But it is Shanahan’s psyche, more than Dart’s missing wife, that is the focus of this quest. He’s a 70-year-old battling not only bulky hired goons, but his own memories and aging. Shanahan’s investigation is exciting, but the story is sometimes most interesting when it looks at the banalities of life — from late night talk shows to home-ownership — with a private dick’s eye.
There are spots when it helps to have read the rest of the series. On the whole, though, the story stands by itself. The book is also an Indiana history lesson, with references to the smoke-filled-room politics of the 1960s and the dueling memberships of the Columbia and Athletic Clubs.
Tierney clearly has a love for old-style politics and the under-the-table interactions they encouraged. The book is a winning read, although its pacing is stunted in places. It is best when Tierney lets Shanahan be who he is: an irascible and likable joker. While Cross never fully comes into focus, Maureen, Shanahan’s 40-something paramour, and the old shamus make a charming and unusual couple. Her determination to support her partner ultimately saves the day.
Shanahan isn’t the perfect detective, but his oafishness makes him endearing. In the end, the nickel-plated souls of his prey can’t stand up to his dogged pursuit of the truth.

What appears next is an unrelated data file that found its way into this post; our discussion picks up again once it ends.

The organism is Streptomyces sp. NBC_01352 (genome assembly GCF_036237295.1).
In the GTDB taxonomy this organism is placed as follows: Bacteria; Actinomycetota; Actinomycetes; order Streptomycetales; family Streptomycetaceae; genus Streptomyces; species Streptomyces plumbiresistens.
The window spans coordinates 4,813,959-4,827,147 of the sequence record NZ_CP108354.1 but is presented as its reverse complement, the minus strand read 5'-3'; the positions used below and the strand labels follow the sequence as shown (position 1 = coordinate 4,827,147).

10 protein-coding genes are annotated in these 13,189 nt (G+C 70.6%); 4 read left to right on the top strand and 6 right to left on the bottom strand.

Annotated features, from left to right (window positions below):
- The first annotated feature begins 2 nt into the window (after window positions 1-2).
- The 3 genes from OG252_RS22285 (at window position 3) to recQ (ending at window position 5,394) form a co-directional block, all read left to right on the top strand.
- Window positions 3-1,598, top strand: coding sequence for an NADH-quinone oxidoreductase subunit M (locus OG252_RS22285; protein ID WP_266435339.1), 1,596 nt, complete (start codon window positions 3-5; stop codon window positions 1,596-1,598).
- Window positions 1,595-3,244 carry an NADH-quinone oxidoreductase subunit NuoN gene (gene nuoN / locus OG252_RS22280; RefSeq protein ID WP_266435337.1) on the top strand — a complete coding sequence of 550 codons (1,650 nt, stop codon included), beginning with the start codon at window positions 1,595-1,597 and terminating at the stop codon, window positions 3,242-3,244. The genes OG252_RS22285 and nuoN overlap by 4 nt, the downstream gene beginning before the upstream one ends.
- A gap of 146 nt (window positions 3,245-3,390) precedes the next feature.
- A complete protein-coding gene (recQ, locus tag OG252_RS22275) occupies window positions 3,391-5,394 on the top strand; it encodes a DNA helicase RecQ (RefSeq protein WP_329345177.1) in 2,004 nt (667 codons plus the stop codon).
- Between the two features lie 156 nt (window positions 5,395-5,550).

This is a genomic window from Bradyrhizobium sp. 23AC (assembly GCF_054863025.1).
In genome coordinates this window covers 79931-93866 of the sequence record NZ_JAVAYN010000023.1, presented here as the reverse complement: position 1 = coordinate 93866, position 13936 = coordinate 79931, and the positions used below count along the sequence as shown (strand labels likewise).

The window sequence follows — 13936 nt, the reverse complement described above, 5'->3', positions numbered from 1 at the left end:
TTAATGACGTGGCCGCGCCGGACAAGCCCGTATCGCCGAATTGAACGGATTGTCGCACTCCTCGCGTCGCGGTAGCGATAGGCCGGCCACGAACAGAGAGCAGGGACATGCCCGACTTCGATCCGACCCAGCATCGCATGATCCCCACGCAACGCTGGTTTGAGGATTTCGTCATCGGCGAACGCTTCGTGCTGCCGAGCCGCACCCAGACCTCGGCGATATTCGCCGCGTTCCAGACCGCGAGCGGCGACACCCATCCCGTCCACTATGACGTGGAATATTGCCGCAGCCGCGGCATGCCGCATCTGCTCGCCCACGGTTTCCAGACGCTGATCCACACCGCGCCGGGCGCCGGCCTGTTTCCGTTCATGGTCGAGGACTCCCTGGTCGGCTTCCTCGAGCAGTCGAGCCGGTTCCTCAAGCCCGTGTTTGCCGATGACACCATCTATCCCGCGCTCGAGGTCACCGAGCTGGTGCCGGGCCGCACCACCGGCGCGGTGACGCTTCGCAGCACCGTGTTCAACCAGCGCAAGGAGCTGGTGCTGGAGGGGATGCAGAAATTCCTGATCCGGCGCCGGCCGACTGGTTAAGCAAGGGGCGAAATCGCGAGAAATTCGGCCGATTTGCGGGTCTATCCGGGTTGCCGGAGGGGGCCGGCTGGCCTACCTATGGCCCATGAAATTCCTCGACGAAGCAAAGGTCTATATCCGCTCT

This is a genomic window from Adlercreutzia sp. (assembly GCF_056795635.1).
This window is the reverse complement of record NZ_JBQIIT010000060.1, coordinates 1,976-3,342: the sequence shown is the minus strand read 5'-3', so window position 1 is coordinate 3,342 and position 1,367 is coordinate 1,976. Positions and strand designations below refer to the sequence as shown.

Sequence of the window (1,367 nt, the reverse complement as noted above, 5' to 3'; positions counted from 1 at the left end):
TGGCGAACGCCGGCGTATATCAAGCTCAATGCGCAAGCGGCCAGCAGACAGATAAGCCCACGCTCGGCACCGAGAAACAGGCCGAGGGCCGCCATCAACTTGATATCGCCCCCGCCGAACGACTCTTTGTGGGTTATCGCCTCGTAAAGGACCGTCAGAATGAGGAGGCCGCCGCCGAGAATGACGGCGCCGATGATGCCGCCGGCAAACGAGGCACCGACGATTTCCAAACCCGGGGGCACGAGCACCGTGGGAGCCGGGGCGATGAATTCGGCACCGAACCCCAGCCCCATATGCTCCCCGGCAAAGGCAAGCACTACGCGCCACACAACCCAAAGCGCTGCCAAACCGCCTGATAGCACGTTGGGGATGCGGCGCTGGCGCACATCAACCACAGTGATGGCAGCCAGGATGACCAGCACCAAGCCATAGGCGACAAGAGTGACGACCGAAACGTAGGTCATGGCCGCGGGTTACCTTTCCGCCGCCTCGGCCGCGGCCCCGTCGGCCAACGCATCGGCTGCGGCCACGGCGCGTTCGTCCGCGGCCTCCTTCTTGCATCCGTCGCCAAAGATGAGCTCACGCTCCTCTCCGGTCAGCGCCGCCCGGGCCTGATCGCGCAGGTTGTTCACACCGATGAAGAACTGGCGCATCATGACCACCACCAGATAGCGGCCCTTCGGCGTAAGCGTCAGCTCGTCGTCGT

Editor’s note: Ronald Tierney was NUVO’s original editor-in-chief in 1990.
He’s Just Not That Into You
By Greg Behrendt & Liz Tuccillo
Simon Spotlight Entertainment; $19.95By Teal Schlueter
It’s natural for every woman who hasn’t received that call or who wonders what’s going on in a man’s mind when he becomes incommunicado to try and find some sort of closure. Friends who offer advice must walk a fine line between benevolent and bitchy; that’s where this book enters in. It gives the woman’s point of view through Liz Tuccilo, but it also tactfully gives the man a voice through Greg Behrendt (both of whom have worked on the set of HBO’s Sex and the City).
The book highlights a series of common scenarios (from “He’s Just Not That Into You If He’s Not Dating You” to “He’s Just Not That Into You If He’s Married [and Other Insane Variations of Being Unavailable]”) via letters from women describing their real-life woes. After each letter, the authors pull you back into reality with their no-nonsense way of explaining why the excuses don’t hold water. Tuccillo chimes in with why it’s hard to swallow, chipping in her female two cents, while Behrendt explains what it should look like — minus the lame excuse. Neatly tying up each chapter is a workbook section that helps the reader work through her questions, arriving at her own conclusions.
I think it is inherent for many women to analyze situations and actions — sometimes even over-analyzing. However, He’s Just Not That Into You depicts men as not having an agenda, uncomplicated. Any excuse we come up with can easily be negated with the mantra, “Maybe he’s just not that into you.”
I found this book quite helpful in explaining relationship behavior. When questioning some of my male GenX cohorts, they reluctantly replied that yes, that methodology does sound accurate. For those women who have problems believing that they are beautiful, talented and smart, this book constantly reaffirms this on virtually every page. As well as, yes, they could do better.
Bottom line: It’s a good book. Any woman who wants a straightforward answer on elusive male behavior and who is looking for closure on a vanished relationship should read it. Because, don’t we all have doubts?